The majority of the UK’s private renters don’t want to purchase a home according to new research, coming just as the Labour party is considering giving tenants the right to buy.
Landbay, the specialist buy to let lender, says only 42 per cent of private tenants want to purchase. The study is based on a survey of 2,000 private renters in the UK.
Older renters are the least interested in buying a home: only 13 per cent of over 55s want to purchase in the near future. Even amongst those tenants aged 35 to 44, only 46 per cent want to buy. However, some two thirds of millennials aged 25 to 34 want to buy soon.
There is also a notable gender discrepancy with 47 per cent of women across all age groups keen to buy a home, compared to just 34 per cent of men.
The number of people planning to buy is highest in London, at 48 per cent, and Northern Ireland at 47 per cent. Those in the South West and Wales are least likely, both coming in at 37 per cent - despite the relatively lower house prices in these areas.
For those content to rent, the flexibility of the tenure is seen as positive. A quarter of renters without home ownership aspirations say the flexibility of renting is the key attraction.
“Conversations around the private rental sector often assume the bulk of renters are simply biding their time until they can buy a house. However, the changing face of employment and a thirst for flexible living mean renting is more attractive than ever, and landlords should reflect this in their interactions with tenants” explains John Goodall, chief executive of Landbay.
“It’s crucial that investment in the private rental sector becomes a priority. What use is Labour’s ‘right to buy’ policy if renters have no interest in doing so? Instead the government must focus on encouraging purpose-built rental properties and cease its penalisation of landlords.”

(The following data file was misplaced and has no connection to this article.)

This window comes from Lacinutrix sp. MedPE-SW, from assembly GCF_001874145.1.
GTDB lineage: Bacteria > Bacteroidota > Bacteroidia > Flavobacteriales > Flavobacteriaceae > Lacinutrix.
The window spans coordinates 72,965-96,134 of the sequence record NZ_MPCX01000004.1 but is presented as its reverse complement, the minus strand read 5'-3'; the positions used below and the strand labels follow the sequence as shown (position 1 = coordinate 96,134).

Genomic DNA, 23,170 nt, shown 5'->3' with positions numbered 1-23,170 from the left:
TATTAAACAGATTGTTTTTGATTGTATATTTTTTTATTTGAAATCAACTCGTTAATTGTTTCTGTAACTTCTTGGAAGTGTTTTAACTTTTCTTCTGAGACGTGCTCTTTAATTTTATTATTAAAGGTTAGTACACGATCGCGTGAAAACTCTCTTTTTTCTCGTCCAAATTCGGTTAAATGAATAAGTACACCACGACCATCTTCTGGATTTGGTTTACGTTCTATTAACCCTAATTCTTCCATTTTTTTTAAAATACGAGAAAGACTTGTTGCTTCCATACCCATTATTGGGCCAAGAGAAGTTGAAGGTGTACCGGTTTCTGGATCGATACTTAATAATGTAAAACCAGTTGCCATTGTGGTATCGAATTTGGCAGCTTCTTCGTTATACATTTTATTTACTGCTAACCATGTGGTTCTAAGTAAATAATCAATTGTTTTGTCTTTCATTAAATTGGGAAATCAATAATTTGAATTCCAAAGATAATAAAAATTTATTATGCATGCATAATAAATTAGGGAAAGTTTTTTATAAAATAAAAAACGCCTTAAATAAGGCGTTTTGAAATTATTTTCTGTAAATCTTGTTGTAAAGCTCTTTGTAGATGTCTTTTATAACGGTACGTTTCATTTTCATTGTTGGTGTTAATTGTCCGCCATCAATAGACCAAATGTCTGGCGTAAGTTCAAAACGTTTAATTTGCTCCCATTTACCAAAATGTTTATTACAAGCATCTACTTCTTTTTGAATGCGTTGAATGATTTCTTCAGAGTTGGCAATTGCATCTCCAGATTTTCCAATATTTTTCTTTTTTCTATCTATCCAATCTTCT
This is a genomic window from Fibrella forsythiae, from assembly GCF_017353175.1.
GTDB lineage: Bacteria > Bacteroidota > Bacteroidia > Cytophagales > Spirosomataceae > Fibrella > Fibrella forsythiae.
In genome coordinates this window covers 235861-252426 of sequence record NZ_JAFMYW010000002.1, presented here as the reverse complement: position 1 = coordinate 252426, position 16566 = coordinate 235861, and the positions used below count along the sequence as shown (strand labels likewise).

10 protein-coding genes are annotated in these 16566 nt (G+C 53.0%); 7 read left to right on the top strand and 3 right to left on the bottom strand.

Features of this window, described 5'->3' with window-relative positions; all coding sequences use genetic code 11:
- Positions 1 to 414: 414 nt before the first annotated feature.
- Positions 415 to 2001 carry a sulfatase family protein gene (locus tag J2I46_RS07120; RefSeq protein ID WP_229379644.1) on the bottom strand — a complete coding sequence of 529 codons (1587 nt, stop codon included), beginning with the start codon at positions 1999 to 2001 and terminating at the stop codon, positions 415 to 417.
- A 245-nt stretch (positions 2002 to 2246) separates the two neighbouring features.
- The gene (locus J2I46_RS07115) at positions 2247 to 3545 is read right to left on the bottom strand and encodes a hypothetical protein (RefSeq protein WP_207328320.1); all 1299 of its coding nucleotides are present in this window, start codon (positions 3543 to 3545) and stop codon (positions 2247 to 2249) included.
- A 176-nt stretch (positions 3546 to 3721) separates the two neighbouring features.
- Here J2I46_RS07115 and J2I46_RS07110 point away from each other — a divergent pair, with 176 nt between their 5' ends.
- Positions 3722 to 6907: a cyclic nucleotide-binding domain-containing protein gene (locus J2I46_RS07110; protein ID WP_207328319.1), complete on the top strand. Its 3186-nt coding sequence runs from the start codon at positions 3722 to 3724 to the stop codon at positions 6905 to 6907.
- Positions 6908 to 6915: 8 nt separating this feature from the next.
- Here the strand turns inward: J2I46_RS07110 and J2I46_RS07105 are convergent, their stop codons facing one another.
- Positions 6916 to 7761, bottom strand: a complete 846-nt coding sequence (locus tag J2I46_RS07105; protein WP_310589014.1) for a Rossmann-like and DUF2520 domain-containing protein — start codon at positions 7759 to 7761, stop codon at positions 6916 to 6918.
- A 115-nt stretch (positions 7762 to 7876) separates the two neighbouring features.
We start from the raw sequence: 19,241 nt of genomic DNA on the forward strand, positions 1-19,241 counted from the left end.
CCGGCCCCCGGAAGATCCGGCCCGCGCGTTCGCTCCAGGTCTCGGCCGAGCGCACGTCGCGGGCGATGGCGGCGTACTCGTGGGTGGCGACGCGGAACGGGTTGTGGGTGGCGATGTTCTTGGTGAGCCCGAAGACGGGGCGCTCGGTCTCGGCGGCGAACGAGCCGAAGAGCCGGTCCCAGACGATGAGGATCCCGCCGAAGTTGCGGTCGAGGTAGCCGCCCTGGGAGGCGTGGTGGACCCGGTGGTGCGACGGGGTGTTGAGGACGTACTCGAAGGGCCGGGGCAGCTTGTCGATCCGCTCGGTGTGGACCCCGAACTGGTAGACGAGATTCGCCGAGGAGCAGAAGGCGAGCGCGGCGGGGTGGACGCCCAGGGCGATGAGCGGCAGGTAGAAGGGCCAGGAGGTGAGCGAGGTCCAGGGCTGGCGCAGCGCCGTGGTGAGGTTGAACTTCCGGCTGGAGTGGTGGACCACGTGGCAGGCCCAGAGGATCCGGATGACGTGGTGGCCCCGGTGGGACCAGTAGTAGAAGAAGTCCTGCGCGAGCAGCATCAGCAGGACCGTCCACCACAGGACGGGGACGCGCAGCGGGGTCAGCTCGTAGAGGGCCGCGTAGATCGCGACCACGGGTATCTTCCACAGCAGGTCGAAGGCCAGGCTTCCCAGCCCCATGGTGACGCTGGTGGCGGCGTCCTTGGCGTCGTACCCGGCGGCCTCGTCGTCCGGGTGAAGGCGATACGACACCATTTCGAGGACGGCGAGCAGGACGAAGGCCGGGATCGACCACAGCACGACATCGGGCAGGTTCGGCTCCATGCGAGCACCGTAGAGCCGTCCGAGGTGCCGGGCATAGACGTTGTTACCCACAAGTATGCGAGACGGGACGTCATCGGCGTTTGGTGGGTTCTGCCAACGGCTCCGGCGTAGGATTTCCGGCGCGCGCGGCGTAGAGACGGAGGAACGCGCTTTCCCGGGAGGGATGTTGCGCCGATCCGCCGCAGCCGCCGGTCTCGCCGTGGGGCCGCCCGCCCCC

Although Shadow Chancellor John McDonnell made no reference to the idea in his keynote speech to Labour’s conference yesterday, earlier this month he told the Financial Times that private renters ought to be able to have the right to buy their home - even if the landlord had not put it on the market.
“You’d want to establish what is a reasonable price, you can establish that and then that becomes the right to buy … You (the government) set the criteria. I don’t think it’s complicated.”
Landlords failed to reinvest in properties and had made a “fast buck” at the cost of the community and their tenants, McDonnell argued. “We’ve got a large number of landlords who are not maintaining these properties and are causing overcrowding and these problems. In my street now, a third of the houses are right-to-buy, badly maintained, overcrowded; it’s horrendous” he insisted.